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Ara’bia (desert, barren), a country known in the Old Testament under two designations:—

1. The East Country, Gen. 25:6, or perhaps the East, Gen. 10:30; Num. 23:7; Isa. 2:6; and Land of the Sons of the East, Gen. 29:1; Gentile name, Sons of the East. Judges 6:3; 7:12; 1 Kings 4:30; Job 1:3; Isa. 11:14; Jer. 49:28; Ezek. 25:4. From these passages it appears that Land of the East and Sons of the East indicate, primarily, the country east of Palestine, and the tribes descended from Ishmael and from Keturah; and that this original signification may have become gradually extended to Arabia and its inhabitants generally, though without any strict limitation. 2. ˒Arâb and ’Arab, whence Arabia. 2 Chron. 9:14; Isa. 21:13; Jer. 25:24; Ezek. 27:21. (Arabia is a triangular peninsula, included between the Mediterranean and Red seas, the Indian Ocean and the Persian Gulf. Its extreme length, north and south, is about 1300 miles, and its greatest breadth 1500 miles.—Encyc. Brit.)


Arab Chieftain.

Divisions.—Arabia may be divided into Arabia Proper, containing the whole peninsula as far as the limits of the northern deserts; Northern Arabia (Arabia Deserta), constituting the great desert of Arabia; and Western Arabia, the desert of Petra and the peninsula of Sinai, or the country that has been called Arabia Petræa. I. Arabia Proper, or the Arabian peninsula, consists of high table-land, declining towards the north. Most of it is well peopled, watered by wells and streams, and enjoys periodical rains. The most fertile tracts are those on the southwest and south. II. Northern Arabia, or the Arabian Desert, is a high, undulating, parched plain, of which the Euphrates forms the natural boundary from the Persian Gulf to the frontier of Syria, whence it is bounded by the latter country and the desert of Petra on the northwest and west, the peninsula of Arabia forming its fouthern limit. It has few cases, the water of the wells is generally either brackish or unpotable, and it is visited by the sand-wind called Samoom. The inhabitants, principally descended from Ishmael and from Keturah, have always hled a wandering and pastoral life. They conducted a considerable trade of merchandise of Arabia and India from the shores of the Persian Gulf. Ezek. 27:20-24. III. Western Arabia includes the peninsula of Sinai [Sinai] and the desert of Petra, corresponding generally with the limits of Arabia Petræa. The latter name is probably derived from that of its chief city, not from its stony character. It was mostly peopled by descendants of Esau, and was generally known as the land of Edom or Idumæa [Edom], as well as by its older appellation, the desert of Seir or Mount Seir. [Seir.]

Inhabitants.—(Arabia, which once ruled from India to the Atlantic, now has eight or nine millions of inhabitants, about one-fifth of whom are Bedouin or wandering tribes, and the other four-fifths settled Arabs.—Encyc. Brit.)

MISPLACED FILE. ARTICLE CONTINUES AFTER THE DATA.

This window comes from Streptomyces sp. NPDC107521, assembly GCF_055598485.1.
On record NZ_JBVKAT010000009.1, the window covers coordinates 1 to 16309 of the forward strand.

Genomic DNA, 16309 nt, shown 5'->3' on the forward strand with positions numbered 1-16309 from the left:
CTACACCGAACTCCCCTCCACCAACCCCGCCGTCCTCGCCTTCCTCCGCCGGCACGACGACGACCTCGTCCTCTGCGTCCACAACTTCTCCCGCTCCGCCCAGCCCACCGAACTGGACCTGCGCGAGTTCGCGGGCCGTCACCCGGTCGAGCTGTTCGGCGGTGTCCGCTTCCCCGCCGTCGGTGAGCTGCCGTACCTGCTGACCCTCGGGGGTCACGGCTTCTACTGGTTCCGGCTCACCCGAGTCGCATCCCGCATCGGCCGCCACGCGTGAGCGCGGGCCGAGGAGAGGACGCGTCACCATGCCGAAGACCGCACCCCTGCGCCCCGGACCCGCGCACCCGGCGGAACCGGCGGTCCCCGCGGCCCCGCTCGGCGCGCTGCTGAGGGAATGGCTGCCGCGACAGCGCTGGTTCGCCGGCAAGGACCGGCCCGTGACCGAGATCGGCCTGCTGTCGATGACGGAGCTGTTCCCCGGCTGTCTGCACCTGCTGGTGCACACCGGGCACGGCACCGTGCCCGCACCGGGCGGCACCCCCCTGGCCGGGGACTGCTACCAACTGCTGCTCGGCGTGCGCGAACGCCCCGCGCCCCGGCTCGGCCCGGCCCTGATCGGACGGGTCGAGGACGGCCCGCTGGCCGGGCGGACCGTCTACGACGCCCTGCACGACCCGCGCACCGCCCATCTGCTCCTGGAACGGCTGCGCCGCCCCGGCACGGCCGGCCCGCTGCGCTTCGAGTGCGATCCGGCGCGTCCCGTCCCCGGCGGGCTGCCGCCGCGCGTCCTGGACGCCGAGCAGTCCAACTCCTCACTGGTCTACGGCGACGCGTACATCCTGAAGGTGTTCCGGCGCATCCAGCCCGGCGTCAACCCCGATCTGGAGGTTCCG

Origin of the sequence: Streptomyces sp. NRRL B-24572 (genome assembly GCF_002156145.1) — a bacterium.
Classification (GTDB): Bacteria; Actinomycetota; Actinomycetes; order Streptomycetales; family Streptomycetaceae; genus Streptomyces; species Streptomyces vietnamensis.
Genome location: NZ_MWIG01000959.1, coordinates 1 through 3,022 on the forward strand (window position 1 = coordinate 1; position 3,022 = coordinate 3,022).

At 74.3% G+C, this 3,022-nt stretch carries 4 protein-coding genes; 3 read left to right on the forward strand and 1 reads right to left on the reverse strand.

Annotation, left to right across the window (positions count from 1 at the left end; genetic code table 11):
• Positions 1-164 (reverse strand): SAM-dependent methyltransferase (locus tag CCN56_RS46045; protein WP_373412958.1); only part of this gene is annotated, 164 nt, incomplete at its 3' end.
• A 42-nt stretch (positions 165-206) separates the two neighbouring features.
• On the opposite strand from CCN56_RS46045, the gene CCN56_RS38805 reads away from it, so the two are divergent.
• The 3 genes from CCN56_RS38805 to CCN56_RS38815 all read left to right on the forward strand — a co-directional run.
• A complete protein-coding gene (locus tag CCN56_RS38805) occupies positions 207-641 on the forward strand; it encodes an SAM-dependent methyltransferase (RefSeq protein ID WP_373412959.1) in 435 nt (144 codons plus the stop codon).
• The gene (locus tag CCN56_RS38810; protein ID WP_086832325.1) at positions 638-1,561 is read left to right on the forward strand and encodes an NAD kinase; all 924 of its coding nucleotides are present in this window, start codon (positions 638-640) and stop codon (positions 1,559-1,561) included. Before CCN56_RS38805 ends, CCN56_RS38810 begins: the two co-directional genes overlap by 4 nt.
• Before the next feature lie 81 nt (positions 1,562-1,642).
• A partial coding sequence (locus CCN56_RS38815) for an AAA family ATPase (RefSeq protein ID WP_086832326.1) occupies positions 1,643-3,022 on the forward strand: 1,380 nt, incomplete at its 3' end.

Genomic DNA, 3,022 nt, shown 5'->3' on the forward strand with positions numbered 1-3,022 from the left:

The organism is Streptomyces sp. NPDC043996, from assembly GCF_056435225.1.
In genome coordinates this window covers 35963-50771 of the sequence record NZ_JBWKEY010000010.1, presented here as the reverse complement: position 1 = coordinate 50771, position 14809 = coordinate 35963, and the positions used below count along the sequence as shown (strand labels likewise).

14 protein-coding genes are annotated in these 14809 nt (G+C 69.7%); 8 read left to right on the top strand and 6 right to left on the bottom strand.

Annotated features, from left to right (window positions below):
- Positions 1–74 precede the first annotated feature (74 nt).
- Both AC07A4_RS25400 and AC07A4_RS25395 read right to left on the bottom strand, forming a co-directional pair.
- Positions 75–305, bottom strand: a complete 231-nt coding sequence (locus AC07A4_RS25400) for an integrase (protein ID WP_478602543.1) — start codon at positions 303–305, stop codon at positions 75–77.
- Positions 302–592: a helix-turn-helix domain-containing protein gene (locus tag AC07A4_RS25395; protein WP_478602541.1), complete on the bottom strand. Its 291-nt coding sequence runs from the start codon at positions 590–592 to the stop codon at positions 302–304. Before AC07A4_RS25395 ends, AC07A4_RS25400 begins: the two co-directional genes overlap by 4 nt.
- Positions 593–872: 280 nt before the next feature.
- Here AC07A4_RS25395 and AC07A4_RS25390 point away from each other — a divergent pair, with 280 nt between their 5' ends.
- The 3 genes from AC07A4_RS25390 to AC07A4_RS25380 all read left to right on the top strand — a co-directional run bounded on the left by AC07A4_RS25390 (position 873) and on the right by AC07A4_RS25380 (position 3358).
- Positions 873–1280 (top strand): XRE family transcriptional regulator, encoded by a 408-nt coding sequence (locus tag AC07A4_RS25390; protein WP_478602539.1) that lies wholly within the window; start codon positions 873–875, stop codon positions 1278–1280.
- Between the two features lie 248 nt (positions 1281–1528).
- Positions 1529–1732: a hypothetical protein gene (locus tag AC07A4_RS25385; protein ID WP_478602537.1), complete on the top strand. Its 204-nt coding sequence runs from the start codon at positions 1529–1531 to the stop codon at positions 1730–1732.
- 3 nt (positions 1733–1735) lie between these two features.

1. The descendants of Joktan occupied the principal portions of the south and southwest of the peninsula, with colonies in the interior. The principal Joktanite kingdom, and the chief state of ancient Arabia, was that of the Yemen. 2. The Ishmaelites appear to have entered the peninsula from the northwest. That they have spread over the whole of it (with the exception of one or two districts on the south coast), and that the modern nation is predominantly Ishmaelite, is asserted by the Arabs. 3. Of the descendants of Keturah the Arabs say little. They appear to have settled chiefly north of the peninsula in Desert Arabia, from Palestine to the Persian Gulf. 4. In northern and western Arabia are other peoples, which, from their geographical position and mode of life, are sometimes classed with the Arabs. Of these are Amalek, the descendants of Esau, etc.

(Productions.—The productions are varied. The most noted animal is the horse. Camels, sheep, cattle, asses, mules, and cats are common. Agricultural products are coffee, wheat, barley, millet, beans, pulse, dates, and the common garden plants. In pasture lands Arabia is peculiarly fortunate. In mineral products it is singularly poor, lead being most abundant.—Encyc. Brit.)

Religion.—The most ancient idolatry of the Arabs we must conclude to have been fetishism. Magianism, an importation from Chaldæa and Persia, must be reckoned among the religions of the pagan Arabs; but it never had very numerous followers. Christianity was introduced into southern Arabia toward the close of the second century, and about a century later it had made great progress. It flourished chiefly in the Yemen, where many churches were built. Judaism was propagated in Arabia, principally by Karaites, at the captivity. They are now nominally Mohammedans.

Language.—Arabic, the language of Arabia, is the most developed and the richest of Shemitic languages, and the only one of which we have an extensive literature; it is, therefore, of great importance to the study of Hebrew.

Government.—Arabia is now under the government of the Ottoman empire.